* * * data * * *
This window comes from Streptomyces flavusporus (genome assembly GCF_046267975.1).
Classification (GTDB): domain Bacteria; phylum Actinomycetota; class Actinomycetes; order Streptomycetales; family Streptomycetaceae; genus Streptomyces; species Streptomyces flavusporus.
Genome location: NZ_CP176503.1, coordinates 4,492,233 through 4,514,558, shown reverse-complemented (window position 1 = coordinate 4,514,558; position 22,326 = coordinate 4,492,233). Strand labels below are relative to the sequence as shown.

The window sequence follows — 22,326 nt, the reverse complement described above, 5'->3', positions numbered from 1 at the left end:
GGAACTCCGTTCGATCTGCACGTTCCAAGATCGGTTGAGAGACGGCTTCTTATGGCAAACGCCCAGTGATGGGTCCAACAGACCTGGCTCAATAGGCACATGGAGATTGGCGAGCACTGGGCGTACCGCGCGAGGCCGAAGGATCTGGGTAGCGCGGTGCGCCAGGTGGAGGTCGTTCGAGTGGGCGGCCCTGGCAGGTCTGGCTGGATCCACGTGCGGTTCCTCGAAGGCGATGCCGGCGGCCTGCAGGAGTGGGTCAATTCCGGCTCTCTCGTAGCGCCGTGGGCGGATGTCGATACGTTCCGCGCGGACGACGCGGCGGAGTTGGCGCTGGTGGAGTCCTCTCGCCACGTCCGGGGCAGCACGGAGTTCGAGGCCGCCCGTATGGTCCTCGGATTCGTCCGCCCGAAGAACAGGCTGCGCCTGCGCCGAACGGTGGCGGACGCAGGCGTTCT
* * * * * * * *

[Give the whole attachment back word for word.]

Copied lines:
This window comes from Streptomyces flavusporus (genome assembly GCF_046267975.1).
Classification (GTDB): domain Bacteria; phylum Actinomycetota; class Actinomycetes; order Streptomycetales; family Streptomycetaceae; genus Streptomyces; species Streptomyces flavusporus.
Genome location: NZ_CP176503.1, coordinates 4,492,233 through 4,514,558, shown reverse-complemented (window position 1 = coordinate 4,514,558; position 22,326 = coordinate 4,492,233). Strand labels below are relative to the sequence as shown.

The window sequence follows — 22,326 nt, the reverse complement described above, 5'->3', positions numbered from 1 at the left end:
GGAACTCCGTTCGATCTGCACGTTCCAAGATCGGTTGAGAGACGGCTTCTTATGGCAAACGCCCAGTGATGGGTCCAACAGACCTGGCTCAATAGGCACATGGAGATTGGCGAGCACTGGGCGTACCGCGCGAGGCCGAAGGATCTGGGTAGCGCGGTGCGCCAGGTGGAGGTCGTTCGAGTGGGCGGCCCTGGCAGGTCTGGCTGGATCCACGTGCGGTTCCTCGAAGGCGATGCCGGCGGCCTGCAGGAGTGGGTCAATTCCGGCTCTCTCGTAGCGCCGTGGGCGGATGTCGATACGTTCCGCGCGGACGACGCGGCGGAGTTGGCGCTGGTGGAGTCCTCTCGCCACGTCCGGGGCAGCACGGAGTTCGAGGCCGCCCGTATGGTCCTCGGATTCGTCCGCCCGAAGAACAGGCTGCGCCTGCGCCGAACGGTGGCGGACGCAGGCGTTCT